Continue reading “Are These LinkedIn Problems Affecting Your Job Search?”

How to Stop Your Work Anniversary Notifications on LinkedIn

Annoyed with the flood of “Congratulations!” notes on LinkedIn every time your work anniversary rolls around?

Try removing the Months on your jobs in the Experience section. Navigate to the job on LinkedIn, click the pencil icon to edit the dates, and select “Choose” instead of specifying the month. Hit Save and you’re done!

I have to admit – I typically use just years, rather than a month/year combination in my executive and professional resumes, which is why I rarely encounter issues like this one.

But I digress… don’t stop at this change if LinkedIn isn’t producing the results you want.

Tune your Profile to your advantage with these tips:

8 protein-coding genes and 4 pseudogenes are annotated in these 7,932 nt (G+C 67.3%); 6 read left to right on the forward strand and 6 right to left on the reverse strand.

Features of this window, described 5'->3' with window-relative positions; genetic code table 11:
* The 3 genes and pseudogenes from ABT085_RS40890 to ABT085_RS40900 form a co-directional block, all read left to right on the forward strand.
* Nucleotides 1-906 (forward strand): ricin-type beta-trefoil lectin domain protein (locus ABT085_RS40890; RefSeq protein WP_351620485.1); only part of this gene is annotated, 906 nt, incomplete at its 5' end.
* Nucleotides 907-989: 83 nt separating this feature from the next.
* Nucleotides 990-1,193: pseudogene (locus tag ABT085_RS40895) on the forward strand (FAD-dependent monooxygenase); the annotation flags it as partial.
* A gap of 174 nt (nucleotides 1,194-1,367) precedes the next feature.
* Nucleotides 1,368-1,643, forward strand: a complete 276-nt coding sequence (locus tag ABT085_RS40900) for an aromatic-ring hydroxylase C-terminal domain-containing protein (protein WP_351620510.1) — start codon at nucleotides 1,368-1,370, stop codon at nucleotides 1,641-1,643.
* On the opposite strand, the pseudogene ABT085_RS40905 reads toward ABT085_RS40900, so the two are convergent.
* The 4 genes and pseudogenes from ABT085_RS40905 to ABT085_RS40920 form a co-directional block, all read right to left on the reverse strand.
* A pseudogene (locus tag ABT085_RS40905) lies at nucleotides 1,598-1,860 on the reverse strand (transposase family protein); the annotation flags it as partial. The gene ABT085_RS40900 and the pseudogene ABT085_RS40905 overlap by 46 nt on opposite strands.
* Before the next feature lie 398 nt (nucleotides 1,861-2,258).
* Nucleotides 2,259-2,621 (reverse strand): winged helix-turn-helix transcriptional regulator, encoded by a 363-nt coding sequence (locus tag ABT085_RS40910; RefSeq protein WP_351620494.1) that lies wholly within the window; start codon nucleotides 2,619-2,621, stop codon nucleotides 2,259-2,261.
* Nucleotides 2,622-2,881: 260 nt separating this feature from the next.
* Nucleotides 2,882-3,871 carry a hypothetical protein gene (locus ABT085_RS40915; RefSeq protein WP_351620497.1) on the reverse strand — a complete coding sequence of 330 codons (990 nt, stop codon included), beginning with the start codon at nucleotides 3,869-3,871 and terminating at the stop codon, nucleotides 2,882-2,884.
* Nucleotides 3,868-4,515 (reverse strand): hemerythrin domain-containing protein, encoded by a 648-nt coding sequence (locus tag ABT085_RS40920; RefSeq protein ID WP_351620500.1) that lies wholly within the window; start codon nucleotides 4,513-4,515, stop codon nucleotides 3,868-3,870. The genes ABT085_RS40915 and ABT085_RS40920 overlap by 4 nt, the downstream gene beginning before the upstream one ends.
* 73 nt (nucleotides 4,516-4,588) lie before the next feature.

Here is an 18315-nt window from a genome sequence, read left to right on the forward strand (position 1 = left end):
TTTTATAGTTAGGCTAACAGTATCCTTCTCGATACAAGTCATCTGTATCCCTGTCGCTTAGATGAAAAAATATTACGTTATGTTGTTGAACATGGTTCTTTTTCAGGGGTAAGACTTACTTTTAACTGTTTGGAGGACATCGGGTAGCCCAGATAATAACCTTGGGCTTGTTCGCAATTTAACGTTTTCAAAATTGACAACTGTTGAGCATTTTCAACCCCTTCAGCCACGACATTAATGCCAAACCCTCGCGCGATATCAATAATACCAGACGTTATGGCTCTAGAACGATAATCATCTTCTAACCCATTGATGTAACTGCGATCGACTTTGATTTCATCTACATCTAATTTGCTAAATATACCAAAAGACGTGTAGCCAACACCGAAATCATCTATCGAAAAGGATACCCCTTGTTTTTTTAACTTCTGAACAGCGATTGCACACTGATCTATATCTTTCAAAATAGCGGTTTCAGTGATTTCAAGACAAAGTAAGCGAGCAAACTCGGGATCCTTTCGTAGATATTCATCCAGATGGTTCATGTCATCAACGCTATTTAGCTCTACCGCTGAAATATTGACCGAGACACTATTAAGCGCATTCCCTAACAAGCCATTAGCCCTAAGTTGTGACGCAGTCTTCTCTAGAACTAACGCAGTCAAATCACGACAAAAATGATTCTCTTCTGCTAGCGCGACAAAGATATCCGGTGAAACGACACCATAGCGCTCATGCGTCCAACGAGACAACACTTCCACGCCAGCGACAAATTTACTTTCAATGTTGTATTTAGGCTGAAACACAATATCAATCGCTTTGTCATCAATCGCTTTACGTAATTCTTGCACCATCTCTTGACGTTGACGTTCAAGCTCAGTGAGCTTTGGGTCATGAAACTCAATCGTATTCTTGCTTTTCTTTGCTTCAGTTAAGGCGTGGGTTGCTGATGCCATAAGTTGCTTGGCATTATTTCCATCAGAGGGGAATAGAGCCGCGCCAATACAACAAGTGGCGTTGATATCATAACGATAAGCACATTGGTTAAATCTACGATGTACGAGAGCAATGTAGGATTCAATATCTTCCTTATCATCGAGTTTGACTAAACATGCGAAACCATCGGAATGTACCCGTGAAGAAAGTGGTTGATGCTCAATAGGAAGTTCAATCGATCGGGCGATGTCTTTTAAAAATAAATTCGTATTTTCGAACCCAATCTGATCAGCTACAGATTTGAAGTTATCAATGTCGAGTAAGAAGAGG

Trash These 7 Phrases on Your LinkedIn Profile

Make Your LinkedIn Photo Shout Your Personal Brand

Update Your LinkedIn Profile on The Sly

Write a Memorable, Knockout LinkedIn Profile Summary

Take These 5 Worthless Phrases OUT of Your LinkedIn Headline

Is Your LinkedIn Photo a Joke? Change It!

Avoid the #1 LinkedIn Headline Mistake

In a nutshell, use the right type of message and content on LinkedIn to attract your target audience and keep the focus where you want it: on your qualifications.

Executive Resume Writing Services

Need a competitive edge in your job search? My clients win interviews at Fortune 500 firms including Citibank, Google, Disney, and Pfizer, plus niche companies, start-ups, and emerging industry leaders.

As an award-winning executive resume writer and a former recruiter, I create branded, powerful resumes and LinkedIn Profiles that position you as the #1 candidate.